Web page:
Phil Tulkoff’s family has owned a Baltimore condiment company for more than 90 years, and he’s uneasy. Not because business at Tulkoff Food Products is bad — he lived through that this spring — but because it is suddenly good.
“I don’t know what to expect,” said Tulkoff, the company’s president, who employs about 100 workers. “I watch the news and think it has to go down again.”
After a slump in April and May prompted a shutdown of three of four production lines at his factory near the Port of Baltimore, demand roared back in June as restaurants and retailers hungered for products like minced garlic, horseradish and cocktail sauce, which are among Tulkoff Food’s most popular offerings.
Tulkoff is grateful for the rebound, but his apprehension is shared by thousands of other business owners: While sales have returned to healthy levels, the surge in coronavirus cases in many parts of the country threatens the comeback.
Indeed, the economy’s uncertain trajectory is reflected in recent employment data. On one hand, the Labor Department reported that payrolls grew by 4.8 million in June, including a gain of more than 2 million in the hard-hit leisure and hospitality sector, which includes bars and restaurants.
Yet on Thursday, the government reported that new claims for state unemployment insurance topped 1 million for the 17th week in a row.
So even as millions go back to work, millions of others are newly unemployed, threatening both their personal finances — particularly with a $600 weekly federal supplement to unemployment insurance about to expire — and their ability to help drive the economy’s recovery.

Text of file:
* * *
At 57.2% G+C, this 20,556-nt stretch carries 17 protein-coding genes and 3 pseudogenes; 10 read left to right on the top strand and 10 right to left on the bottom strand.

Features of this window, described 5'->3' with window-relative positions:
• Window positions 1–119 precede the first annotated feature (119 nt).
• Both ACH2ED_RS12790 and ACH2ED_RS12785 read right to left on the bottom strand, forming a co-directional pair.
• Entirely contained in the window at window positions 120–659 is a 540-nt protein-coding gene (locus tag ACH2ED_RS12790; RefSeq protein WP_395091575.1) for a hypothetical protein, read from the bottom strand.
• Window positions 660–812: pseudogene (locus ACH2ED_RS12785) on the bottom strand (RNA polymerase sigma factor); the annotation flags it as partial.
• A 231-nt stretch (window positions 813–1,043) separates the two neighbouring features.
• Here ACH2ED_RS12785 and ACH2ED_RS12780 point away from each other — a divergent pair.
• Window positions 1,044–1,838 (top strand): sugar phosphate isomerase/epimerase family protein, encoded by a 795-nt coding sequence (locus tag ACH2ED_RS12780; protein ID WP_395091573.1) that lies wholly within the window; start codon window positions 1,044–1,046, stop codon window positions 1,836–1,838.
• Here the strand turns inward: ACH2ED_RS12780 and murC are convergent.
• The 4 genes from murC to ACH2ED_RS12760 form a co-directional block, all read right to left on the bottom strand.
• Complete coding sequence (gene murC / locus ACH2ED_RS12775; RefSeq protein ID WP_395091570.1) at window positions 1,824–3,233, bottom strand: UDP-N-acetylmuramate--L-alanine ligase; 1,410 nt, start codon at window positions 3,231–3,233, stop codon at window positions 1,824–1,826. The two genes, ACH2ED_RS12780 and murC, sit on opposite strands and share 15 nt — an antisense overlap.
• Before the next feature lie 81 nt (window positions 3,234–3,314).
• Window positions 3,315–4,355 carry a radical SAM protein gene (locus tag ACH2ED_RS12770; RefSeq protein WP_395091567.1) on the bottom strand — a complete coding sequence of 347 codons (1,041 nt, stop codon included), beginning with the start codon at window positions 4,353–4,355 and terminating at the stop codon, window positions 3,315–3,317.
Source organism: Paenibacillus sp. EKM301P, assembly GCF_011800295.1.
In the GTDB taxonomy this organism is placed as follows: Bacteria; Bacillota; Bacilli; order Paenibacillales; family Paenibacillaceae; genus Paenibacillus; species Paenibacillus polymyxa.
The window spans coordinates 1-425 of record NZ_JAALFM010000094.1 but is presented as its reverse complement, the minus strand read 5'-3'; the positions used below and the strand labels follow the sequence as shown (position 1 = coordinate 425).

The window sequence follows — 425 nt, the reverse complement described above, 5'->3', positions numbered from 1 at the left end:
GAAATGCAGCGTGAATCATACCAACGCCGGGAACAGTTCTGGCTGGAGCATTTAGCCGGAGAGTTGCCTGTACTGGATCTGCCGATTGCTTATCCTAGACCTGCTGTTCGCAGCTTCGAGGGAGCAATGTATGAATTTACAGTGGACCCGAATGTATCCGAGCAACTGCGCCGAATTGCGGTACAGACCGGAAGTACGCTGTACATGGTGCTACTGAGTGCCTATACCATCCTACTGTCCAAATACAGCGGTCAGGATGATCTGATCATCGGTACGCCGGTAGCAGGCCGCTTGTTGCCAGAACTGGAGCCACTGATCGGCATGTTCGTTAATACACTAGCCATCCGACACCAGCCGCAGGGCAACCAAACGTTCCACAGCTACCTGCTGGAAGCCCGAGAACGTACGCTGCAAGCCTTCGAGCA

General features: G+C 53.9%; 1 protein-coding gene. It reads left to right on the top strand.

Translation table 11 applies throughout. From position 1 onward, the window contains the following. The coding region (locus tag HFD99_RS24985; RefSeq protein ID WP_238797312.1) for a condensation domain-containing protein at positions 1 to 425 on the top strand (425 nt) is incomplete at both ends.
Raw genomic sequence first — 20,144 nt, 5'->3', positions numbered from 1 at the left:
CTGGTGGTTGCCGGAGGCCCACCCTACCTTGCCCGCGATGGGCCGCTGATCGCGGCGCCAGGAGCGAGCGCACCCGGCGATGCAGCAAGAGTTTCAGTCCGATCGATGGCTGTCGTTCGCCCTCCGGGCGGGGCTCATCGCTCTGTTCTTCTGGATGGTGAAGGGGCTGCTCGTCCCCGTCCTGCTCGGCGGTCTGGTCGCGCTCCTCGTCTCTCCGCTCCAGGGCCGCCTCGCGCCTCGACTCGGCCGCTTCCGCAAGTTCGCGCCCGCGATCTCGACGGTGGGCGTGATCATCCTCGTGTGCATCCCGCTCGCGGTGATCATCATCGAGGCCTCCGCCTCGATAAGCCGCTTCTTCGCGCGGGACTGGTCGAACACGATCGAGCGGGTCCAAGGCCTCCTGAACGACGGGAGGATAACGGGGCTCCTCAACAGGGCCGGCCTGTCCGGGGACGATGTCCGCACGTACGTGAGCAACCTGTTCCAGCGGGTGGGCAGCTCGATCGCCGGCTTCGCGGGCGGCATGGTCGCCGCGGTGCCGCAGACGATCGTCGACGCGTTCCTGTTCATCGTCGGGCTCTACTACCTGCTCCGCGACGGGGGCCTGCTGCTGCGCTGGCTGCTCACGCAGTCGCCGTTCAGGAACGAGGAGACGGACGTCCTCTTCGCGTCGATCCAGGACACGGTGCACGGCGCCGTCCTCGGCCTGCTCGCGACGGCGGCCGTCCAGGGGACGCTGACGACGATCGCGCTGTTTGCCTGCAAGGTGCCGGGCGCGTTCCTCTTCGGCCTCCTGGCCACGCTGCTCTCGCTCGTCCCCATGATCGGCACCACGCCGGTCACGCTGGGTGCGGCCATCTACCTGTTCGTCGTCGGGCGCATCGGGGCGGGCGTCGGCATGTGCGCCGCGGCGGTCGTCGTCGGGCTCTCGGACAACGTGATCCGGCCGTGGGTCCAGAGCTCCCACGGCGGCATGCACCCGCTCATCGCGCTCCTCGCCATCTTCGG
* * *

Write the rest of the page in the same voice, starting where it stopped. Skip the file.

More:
The situation at Tulkoff Food Products is especially perilous because half of the company’s orders come from restaurants and bars, a sector that collapsed in March as the coronavirus pandemic spread and stay-at-home orders went into effect.
After a gradual reopening, indoor dining in many parts of California, including Los Angeles and San Francisco, was newly banned this month. In Texas and Florida, bars have been shuttered after initially reopening and attracting hordes of quarantine-weary patrons. Tulkoff hasn’t seen any effect from these moves, but he knows from the wave of shutdowns in March how rapidly things can change.
“The downturn came on so quickly, it was like someone pulling the plug from a bathtub,” he said.
Rather than lay workers off, Tulkoff took advantage of a Maryland program that allowed him to cut employee schedules to four days a week, with the state picking up the cost of the fifth day. He also received a loan of just over $1 million from the federal Paycheck Protection Program. The paycheck protection loan was a welcome cushion, but Tulkoff intends to return the money because the rebound has made it unnecessary.
Tulkoff shut the company’s California plant in May, eliminating 34 jobs. Much of that output will be taken over by a new plant that is getting up to speed in Cincinnati. At the main factory in Baltimore, roughly 60 hourly employees are working 40 hours per week, plus overtime. The company is looking to fill five more slots, which start at $12 per hour.
“It’s been a roller coaster,” said Buddy Dietz, the chief operating officer. “It’s hard for us to tell whether it’s for real or not.”
An engineer by training, Tulkoff, 59, grew up in Baltimore and graduated from Bucknell University in Pennsylvania, but didn’t join the family firm initially, instead working on the space shuttle program at NASA. He has two children in their 20s.
As chief executive for the last 15 years, Tulkoff has run the company conservatively, averse to debt or risky new product lines. For now, the company is solidly profitable. But he finds himself worrying about the resurgence of the virus. “It keeps me up at night,” he said. “It’s my biggest nightmare to see all that equipment idle again.”